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“Spare,” he said, “the grey hairs of your father; spare your infant son. Make a sacrifice for the health of the Emperor.”
“I will not,” I said.
Hilarianus said, “Are you a Christian?”
I responded, “I am a Christian.”

Two months postpartum, and preparing to teach the Martyrdom of Saint Perpetua and Felicity for my first Latin tutorial since the birth of my son, I began to cry.

The account of the third-century martyrdom of Perpetua and Felicity contains what is likely Perpetua’s own account of her experiences of her trial and imprisonment, and as such provides a useful counterpoint to the stylized and graphic accounts of virgin martyrs that became popular in the later medieval period. However, physically scarred by a crash caesarian and emotionally wrought from having come close to losing my son in delivery, I questioned my choice of class material. The price of Perpetua’s assertion of her faith was unimaginable: she was not only losing her life, but abandoning her son.

Fortunately, I am unlikely to be asked to renounce my faith under penalty of death. This is not universally true, however, which brings me to the reason why Churl generously invited me to write a guest post bringing the following story to your attention.

With the above background, you will understand how struck I was– to the very pit of my stomach– to read the story of Meriam Yehya Ibrahim, a Sudanese Christian woman who has been sentenced to death for apostasy. Like Perpetua, Meriam has a toddler to look after in prison. Like Felicity, she is heavily pregnant, and due any day. (Edited: She has now given birth to a baby girl.)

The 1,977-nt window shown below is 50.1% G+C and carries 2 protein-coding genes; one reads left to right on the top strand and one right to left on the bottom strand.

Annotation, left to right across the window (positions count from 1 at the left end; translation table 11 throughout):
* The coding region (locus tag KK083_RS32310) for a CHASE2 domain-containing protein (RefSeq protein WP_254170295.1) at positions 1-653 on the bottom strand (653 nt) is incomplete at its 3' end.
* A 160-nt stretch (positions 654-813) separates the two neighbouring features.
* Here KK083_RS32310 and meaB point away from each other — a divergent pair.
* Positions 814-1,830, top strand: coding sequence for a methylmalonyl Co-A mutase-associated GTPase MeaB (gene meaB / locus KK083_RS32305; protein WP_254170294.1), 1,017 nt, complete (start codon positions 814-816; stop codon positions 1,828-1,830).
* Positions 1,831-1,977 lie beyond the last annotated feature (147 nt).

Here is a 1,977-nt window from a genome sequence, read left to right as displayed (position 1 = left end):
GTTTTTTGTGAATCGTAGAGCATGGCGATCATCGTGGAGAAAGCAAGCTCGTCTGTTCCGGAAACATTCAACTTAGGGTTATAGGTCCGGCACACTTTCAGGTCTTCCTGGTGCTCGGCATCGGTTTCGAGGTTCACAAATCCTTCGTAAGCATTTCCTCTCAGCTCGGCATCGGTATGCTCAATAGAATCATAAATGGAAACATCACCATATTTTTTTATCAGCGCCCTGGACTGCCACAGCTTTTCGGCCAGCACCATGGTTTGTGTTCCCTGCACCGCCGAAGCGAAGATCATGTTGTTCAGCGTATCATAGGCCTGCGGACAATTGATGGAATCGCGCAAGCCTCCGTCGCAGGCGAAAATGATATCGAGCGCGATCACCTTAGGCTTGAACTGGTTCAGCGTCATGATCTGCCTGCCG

Although she was raised as a Christian by her Ethiopian mother after her Muslim father abandoned the family when she was young, Meriam is still seen as Muslim by the court that tried her. When she refused to recant her faith, she was sentenced to death by hanging. As they do not recognize her marriage to a Christian man, she has also been sentenced to 100 lashes for adultery. Her husband says that she is being kept in shackles. These sentences are, it goes without saying, a flagrant violation of human rights, but also go against Sudan’s interim constitution.

Fortunately, there is still hope. Her lawyers filed an appeal on Thursday, and international outcry has successfully saved the lives of other Christians convicted of apostasy. While her pregnancy gives her lawyers and human rights organizations time to work for her release, surely one can agree that the sooner a mother and her toddler are released, the better.

So, on this Saturday morning of Memorial Day Weekend, I ask you— I plead with you— to not only remember Meriam, her son Martin, her husband, and her lawyers in your prayers, but to take some time to add your voice to one of the campaigns calling for her release, and ask others to do the same. Christian Solidarity Worldwide is running an online campaign through which you can send messages of protest to the Sudanese embassies of the UK, United States, Canada, Brazil, Australia, and South Africa, depending on your nationality.

If, like me, you have many friends who are non-Christian or non-religious, they may not feel comfortable joining their voices to the CSW project, and may prefer to send messages via Amnesty International, who are addressing the Sudanese Minister of Justice. They are running separate campaigns for the US, Canada, and the UK. Note that the CSW and Amnesty International campaigns address different bodies, and so you may contribute to both without overlapping.

Finally, as Miriam’s husband is an American citizen, some senators have tried  to bring the case to the particular attention of Secretary of State John Kerry, asking him to take diplomatic action. American citizens may contact their senator here, and the Department of State here.

Thank you.

 

(Alice is, in chronological order, a convert to Roman Catholicism, a wife, a doctoral candidate in medieval studies, and a new mother. She is on maternity- and thesis-finishing leave from online projects in order to complete her dissertation on twelfth-century commentaries on Genesis 1-3.)

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